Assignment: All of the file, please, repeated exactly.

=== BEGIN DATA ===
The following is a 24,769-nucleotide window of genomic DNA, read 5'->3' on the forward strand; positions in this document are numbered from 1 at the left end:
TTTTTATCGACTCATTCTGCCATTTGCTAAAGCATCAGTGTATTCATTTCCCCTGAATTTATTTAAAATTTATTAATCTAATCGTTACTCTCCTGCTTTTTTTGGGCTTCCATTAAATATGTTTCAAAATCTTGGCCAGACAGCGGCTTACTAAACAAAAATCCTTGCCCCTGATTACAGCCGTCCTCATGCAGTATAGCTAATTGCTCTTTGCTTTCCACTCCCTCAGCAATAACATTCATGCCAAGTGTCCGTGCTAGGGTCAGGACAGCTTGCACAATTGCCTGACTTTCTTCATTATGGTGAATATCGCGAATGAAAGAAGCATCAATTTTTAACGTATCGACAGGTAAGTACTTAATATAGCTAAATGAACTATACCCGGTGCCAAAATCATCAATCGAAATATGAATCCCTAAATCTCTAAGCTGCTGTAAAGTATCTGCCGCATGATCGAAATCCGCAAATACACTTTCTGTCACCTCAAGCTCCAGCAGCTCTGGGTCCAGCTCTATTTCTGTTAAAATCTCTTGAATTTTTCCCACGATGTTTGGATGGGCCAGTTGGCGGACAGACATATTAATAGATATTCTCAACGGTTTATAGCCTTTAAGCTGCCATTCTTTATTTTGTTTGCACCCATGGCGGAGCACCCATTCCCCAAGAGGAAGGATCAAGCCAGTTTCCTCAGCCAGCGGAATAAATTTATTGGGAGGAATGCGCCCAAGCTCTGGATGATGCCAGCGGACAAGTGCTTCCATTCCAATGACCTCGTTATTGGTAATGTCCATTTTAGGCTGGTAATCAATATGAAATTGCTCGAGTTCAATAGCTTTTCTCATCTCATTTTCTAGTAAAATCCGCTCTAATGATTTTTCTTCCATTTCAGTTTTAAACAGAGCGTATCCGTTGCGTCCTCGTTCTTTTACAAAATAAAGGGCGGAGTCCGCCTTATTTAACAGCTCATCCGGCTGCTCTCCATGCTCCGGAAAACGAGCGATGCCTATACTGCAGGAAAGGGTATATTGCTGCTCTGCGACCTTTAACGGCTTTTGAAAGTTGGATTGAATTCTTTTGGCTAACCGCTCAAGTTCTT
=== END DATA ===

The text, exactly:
The following is a 24,769-nucleotide window of genomic DNA, read 5'->3' on the forward strand; positions in this document are numbered from 1 at the left end:
TTTTTATCGACTCATTCTGCCATTTGCTAAAGCATCAGTGTATTCATTTCCCCTGAATTTATTTAAAATTTATTAATCTAATCGTTACTCTCCTGCTTTTTTTGGGCTTCCATTAAATATGTTTCAAAATCTTGGCCAGACAGCGGCTTACTAAACAAAAATCCTTGCCCCTGATTACAGCCGTCCTCATGCAGTATAGCTAATTGCTCTTTGCTTTCCACTCCCTCAGCAATAACATTCATGCCAAGTGTCCGTGCTAGGGTCAGGACAGCTTGCACAATTGCCTGACTTTCTTCATTATGGTGAATATCGCGAATGAAAGAAGCATCAATTTTTAACGTATCGACAGGTAAGTACTTAATATAGCTAAATGAACTATACCCGGTGCCAAAATCATCAATCGAAATATGAATCCCTAAATCTCTAAGCTGCTGTAAAGTATCTGCCGCATGATCGAAATCCGCAAATACACTTTCTGTCACCTCAAGCTCCAGCAGCTCTGGGTCCAGCTCTATTTCTGTTAAAATCTCTTGAATTTTTCCCACGATGTTTGGATGGGCCAGTTGGCGGACAGACATATTAATAGATATTCTCAACGGTTTATAGCCTTTAAGCTGCCATTCTTTATTTTGTTTGCACCCATGGCGGAGCACCCATTCCCCAAGAGGAAGGATCAAGCCAGTTTCCTCAGCCAGCGGAATAAATTTATTGGGAGGAATGCGCCCAAGCTCTGGATGATGCCAGCGGACAAGTGCTTCCATTCCAATGACCTCGTTATTGGTAATGTCCATTTTAGGCTGGTAATCAATATGAAATTGCTCGAGTTCAATAGCTTTTCTCATCTCATTTTCTAGTAAAATCCGCTCTAATGATTTTTCTTCCATTTCAGTTTTAAACAGAGCGTATCCGTTGCGTCCTCGTTCTTTTACAAAATAAAGGGCGGAGTCCGCCTTATTTAACAGCTCATCCGGCTGCTCTCCATGCTCCGGAAAACGAGCGATGCCTATACTGCAGGAAAGGGTATATTGCTGCTCTGCGACCTTTAACGGCTTTTGAAAGTTGGATTGAATTCTTTTGGCTAACCGCTCAAGTTCTT